Carrie Fisher was so open about her struggles with both alcoholism and mental illness in her writing that something just clicked in my head while I was reading it. Something that stuck with me to the point where I finally made an appointment with my school's mental health center a few days later.
I mean, the panic attack I'd had in the library didn't help, but the only reason that I didn't bottle everything up or tweet about it later like I usually did was because her words in Wishful Thinking were still fresh in my head, especially her author's note at the end where she talks about how living with borderline personality disorder and functioning are things to be proud of. [Zina H.]
One of the coolest things about Carrie Fisher for me has always been how amazing she was as a script doctor. It’s what I want to do. It’s maybe the best and most unknown job in Hollywood.
A script doc takes a finished script and punches it up, making it scarier or faster; better. Carrie Fisher was among the best, working on many beloved movies of the '80s and '90s, including Sister Act, Hook, The Blues Brothers, Last Action Hero, Coyote Ugly, and The Wedding Singer, Oh, and Star Wars. She contributed to the scripts for all the original trilogy, and even the prequels.
That means Princess Leia, one of the coolest characters to ever exist, was not just portrayed by Carrie Fisher, but written by her too! She started punching up Leia's lines in A New Hope, giving the character her words and her attitude.
The next time you watch Princess Leia be one of the brightest, smartest, most sardonic characters to ever grace the screen, know that she belongs entirely to Carrie Fisher. [Tara Marie]
Carrie Fisher was crazy, and entirely unapologetic about it. As a young woman who spent years struggling with depression and wanting to die, it was phenomenal for me to see someone be so open and honest about her own mental illness. And not just honest, but funny! Seeing her being able to joke about her craziness gave me some tiny amount of hope that I could get there too.
Carrie Fisher talked about the benefits of mental health medication, with the acknowledgement that it doesn't work for everyone, or even for the same person over time. In a world that shames overprescription and over-medication, it was so helpful to hear someone stand up and say that drugs helped them, and they may help you too. You can deal with mental illness, and you can have a fantastic life.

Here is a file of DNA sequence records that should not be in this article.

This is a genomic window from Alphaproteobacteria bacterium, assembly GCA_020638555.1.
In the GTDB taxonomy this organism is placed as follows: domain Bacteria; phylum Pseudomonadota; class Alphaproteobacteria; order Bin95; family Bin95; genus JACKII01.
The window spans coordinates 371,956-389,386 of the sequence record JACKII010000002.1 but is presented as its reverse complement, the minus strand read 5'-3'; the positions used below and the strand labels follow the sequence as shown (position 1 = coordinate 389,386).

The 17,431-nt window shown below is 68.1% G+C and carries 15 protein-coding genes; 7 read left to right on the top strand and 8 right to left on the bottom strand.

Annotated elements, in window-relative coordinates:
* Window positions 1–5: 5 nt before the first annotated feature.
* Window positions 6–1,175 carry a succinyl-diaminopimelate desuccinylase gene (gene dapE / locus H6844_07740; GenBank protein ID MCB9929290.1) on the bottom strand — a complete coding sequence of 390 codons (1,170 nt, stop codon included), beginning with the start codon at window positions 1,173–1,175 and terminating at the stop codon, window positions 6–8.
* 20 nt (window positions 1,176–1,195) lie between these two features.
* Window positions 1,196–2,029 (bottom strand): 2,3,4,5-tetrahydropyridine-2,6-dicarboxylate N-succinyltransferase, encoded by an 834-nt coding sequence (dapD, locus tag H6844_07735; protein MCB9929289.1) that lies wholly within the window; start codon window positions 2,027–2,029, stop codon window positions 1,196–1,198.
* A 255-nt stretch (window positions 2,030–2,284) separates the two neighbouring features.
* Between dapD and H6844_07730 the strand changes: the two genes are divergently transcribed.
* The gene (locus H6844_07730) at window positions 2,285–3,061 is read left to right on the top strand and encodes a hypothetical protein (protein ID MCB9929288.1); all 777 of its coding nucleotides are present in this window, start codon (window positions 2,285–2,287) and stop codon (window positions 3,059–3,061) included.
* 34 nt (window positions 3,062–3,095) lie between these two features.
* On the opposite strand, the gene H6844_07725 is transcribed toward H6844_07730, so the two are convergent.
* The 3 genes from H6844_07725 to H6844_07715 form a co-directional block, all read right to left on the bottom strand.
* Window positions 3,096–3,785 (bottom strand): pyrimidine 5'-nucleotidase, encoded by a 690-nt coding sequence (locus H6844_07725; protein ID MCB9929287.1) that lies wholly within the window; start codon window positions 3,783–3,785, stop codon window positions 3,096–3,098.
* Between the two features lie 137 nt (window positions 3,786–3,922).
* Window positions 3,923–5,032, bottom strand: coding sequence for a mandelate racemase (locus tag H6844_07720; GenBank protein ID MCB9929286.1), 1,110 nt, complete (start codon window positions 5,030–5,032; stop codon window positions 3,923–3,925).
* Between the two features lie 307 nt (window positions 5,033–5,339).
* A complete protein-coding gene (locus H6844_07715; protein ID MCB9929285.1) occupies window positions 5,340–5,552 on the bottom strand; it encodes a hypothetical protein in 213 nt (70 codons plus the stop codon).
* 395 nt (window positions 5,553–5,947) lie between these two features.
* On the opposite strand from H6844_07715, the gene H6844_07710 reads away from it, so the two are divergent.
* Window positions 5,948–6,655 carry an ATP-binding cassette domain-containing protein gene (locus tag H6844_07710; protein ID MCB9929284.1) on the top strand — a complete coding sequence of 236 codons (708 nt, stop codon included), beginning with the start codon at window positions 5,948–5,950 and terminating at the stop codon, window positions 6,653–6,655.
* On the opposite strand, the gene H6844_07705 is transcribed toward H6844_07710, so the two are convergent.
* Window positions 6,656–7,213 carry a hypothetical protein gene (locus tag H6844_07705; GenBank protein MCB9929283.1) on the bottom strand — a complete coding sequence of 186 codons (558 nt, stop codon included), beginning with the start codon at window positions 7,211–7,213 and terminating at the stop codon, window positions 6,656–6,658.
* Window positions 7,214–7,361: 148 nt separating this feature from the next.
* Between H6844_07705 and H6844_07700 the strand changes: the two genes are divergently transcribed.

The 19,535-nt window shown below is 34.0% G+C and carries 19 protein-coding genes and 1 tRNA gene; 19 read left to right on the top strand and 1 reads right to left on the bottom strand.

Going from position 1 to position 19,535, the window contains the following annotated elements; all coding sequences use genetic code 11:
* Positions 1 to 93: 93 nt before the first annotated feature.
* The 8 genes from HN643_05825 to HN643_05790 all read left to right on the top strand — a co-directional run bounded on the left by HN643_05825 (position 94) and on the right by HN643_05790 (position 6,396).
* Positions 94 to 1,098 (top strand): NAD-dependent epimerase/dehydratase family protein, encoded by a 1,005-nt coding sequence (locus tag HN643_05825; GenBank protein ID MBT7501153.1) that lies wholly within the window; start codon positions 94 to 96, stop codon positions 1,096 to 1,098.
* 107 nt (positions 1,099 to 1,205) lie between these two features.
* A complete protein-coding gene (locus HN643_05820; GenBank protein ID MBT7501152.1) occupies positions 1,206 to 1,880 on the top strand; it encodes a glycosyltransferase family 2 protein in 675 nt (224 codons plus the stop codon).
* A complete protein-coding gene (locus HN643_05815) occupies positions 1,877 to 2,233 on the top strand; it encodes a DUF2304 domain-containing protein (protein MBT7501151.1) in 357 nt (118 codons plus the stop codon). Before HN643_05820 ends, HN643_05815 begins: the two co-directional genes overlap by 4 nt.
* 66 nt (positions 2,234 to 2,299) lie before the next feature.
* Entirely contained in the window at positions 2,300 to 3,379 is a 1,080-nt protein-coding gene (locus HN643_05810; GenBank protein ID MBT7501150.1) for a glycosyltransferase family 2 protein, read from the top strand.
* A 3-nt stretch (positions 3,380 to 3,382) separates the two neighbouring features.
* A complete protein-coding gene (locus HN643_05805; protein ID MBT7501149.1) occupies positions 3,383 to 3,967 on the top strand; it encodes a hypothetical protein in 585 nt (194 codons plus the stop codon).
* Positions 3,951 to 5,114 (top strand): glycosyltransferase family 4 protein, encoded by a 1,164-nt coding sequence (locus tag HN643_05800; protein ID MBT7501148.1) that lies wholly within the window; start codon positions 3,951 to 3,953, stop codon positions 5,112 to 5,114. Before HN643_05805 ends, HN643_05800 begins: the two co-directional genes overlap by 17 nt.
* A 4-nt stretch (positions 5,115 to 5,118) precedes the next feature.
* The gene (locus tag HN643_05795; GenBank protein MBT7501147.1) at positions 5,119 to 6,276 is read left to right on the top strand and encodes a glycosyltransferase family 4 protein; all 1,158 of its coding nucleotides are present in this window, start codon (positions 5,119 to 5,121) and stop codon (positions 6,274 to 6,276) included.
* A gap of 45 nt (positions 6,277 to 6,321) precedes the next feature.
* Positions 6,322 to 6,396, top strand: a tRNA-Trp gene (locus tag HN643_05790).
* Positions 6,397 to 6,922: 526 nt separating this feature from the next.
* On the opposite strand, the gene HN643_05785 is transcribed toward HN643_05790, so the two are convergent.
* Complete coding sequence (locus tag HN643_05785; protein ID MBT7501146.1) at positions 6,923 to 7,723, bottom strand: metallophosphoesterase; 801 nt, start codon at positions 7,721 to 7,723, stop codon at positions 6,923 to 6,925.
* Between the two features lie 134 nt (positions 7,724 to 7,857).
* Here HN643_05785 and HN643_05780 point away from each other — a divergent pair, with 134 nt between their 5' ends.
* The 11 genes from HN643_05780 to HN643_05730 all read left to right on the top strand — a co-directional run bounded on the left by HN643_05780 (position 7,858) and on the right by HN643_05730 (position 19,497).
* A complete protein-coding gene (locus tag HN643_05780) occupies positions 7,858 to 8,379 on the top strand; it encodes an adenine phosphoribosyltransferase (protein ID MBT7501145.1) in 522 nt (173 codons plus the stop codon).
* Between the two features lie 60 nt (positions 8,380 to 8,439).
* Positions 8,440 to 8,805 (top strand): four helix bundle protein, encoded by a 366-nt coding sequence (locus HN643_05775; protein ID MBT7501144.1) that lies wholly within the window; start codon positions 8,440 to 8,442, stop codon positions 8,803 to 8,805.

She reminded us all that life is about more than just surviving; it's about art, it's about humor, it’s about relationships. Life is hard, but it’s beautiful and so worth striving for. [Emma Lawson]
As much as I loved Princess Leia growing up (and I really did), I'm so grateful for The Force Awakens giving us General Leia Organa, because I felt like it did justice to how amazing Carrie was in her later years. Because like General Leia herself, Carrie Fisher aged and struggled and kept surviving, even if the struggle never really stopped.
As an older woman, Fisher was adamant about not hiding who she really was — mental illness and all, addiction and all, stubbornness and all, dirty mind and all — from a public that would rather remember her as a sweet, pretty girl in her 20s.
Her books, interviews, and emoji-filled Twitter account are full of Carrie Fisher being brazenly, happily herself — a radical act in a world that doesn’t like weird old women making them uncomfortable. That means a lot to me.
In this moment, all I want to do going forward into next year and the next 50 years is to be as brash, as smart, as uncompromising as Carrie Fisher was. [Katie Schenkel]